At age 19 many teenagers are focused on going to college and sewing their wild oats. Nate Jones was busy establishing his own restaurant in Yadkinville.
Jones opened Nate’s Place on East Elm Street in Yadkinville nearly a year ago. Today, he says his days never consist of work because he loves what he does.
Jones was born in Catawba County where his family resided until he was four years old. His father then moved the family to Yadkinville after he felt a calling to serve as the pastor of Yadkin Church of Christ.
Jones and his brother were home schooled by their mother, and Jones said this brought his family closer together.
“I really liked homeschooling,” Jones said. “I didn’t have to deal with all the drama that goes on in public schools. A lot of people think that I didn’t have any friends because I was home schooled, but I had just as many friends as I would have had if I had been in public school.”
At age 14 Jones took on his first job at Tammy’s Toasted Hot Dogs. This is where he developed his love for short order restaurants and his desire to establish his own restaurant, preferably in that same location.
“I would always joke around that I wanted this restaurant, not any restaurant, but this one,” Jones said. “I never thought I would ever get it.”
After Jones finished his high school diploma he signed up for a semester at Surry Community College. He quickly learned that the college setting was not for him and that he would have to pursue other options.
“I worked at another restaurant for about a year and then I left,” Jones said. “Then I went to work at Kaplan Student Supply in Lewisville for about a year, and factory work was not for me. I like to meet and talk to people.”
After deciding that none of these directions were right for him Jones realized it was time to pursue his dream of starting his own restaurant. Much to his excitement the former location of Tammy’s Toasted Hot Dogs had gone on the market and he had the opportunity to start his business where he had always dreamed.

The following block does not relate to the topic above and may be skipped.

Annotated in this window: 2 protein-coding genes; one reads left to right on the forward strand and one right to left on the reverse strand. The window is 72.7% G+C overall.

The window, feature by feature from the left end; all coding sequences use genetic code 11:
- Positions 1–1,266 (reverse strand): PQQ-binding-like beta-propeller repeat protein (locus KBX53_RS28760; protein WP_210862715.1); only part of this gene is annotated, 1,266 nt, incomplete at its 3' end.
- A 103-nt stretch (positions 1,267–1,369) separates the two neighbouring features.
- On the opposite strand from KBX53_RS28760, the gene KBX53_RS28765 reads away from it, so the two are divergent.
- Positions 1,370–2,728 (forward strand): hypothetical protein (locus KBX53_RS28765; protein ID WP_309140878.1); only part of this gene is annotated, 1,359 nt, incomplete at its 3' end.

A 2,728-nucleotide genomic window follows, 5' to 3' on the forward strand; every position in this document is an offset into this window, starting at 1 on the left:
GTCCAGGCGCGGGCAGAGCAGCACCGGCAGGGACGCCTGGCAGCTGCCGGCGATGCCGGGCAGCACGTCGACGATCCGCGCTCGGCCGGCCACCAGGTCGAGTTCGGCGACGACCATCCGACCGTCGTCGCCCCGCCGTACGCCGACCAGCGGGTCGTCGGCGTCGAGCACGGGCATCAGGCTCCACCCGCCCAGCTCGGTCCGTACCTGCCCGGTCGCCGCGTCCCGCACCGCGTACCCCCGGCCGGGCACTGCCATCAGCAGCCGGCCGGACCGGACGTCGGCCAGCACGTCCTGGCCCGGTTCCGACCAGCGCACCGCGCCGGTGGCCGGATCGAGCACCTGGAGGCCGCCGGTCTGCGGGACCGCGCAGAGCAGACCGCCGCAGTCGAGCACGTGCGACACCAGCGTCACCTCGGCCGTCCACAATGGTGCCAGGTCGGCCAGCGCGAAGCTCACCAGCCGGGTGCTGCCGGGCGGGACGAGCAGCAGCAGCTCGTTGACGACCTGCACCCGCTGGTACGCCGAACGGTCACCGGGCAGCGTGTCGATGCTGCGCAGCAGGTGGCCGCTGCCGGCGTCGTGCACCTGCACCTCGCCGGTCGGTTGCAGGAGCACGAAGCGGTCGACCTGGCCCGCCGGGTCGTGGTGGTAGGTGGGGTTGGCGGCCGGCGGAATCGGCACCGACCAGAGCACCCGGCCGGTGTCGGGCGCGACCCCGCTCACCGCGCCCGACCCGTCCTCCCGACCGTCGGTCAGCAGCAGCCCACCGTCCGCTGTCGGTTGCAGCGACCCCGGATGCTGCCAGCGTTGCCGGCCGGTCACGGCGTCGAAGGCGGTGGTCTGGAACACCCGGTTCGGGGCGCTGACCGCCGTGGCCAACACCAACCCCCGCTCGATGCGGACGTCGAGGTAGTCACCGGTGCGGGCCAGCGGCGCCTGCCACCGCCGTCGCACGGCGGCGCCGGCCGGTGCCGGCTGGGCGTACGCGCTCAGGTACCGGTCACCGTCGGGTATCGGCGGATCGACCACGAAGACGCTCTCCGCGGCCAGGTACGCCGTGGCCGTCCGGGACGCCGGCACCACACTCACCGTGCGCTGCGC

“I was 19 years old and everybody was doubtful that it could work with me owning my own business, so it made me want to get it right,” Jones said.
Many people doubted Jones even more when he announced that he would close the restaurant on Wednesday nights and the better portion of Sundays in order to attend church.
“They said I wouldn’t be able to make it if I wasn’t open on Sundays,” said Jones, who attends Yadkinville Church of God. “I told people that if I couldn’t make it and still go to church then I don’t need to be in that line of business. I haven’t had to compromise on it at all.”
Jones said that the most difficult part of owning a business for him is keeping up with stock, paperwork and keeping everything up to code. These things are balanced by all of the new people he gets to meet. Jones said that his father also helps him manage the business side of the restaurant.
“A lot of the business I credit to my dad because he is really good at that kind of stuff,” Jones said.
When Jones isn’t working he is dedicating his time to his church and music. Jones can play guitar and drums. His favorite genre to play is praise and worship music.
“My grandpa got me into [guitar] because he built me my first electric guitar and so he always wanted me to play,” Jones said. “He got sick and had to move in with us and that’s when he started teaching me how to play. I just picked it up from there and got to where I really enjoy it.”
Jones also announced his calling to the ministry about three years ago. He hopes that he can lead by example as a minister and business owner.
“I would like to be able to help people through example by showing that you can live a Christian lifestyle and still make it professionally,” Jones said. “You can own a business and still have some kind of moral system and not let it consume all of your time.”
Jones said that he has big plans for his restaurant business in the future. He hopes to get a food trailer and start serving at festivals, with his ultimate goal to serve his food at the Dixie Classic Fair one year.
“I’ve been looking for a trailer to cook out of and they are really expensive and hard to come by,” Jones said.
He also hopes to open one or two more restaurants. Jones said that he plans to stick with short order style food and he would like to stay in a rural area.
“I want to stay close,” Jones said. “I like the small town side of it. I wouldn’t want to go anywhere big like Winston-Salem because I don’t think that would suit me.”
Reach Lindsay Craven at 679-2341 or at firstname.lastname@example.org.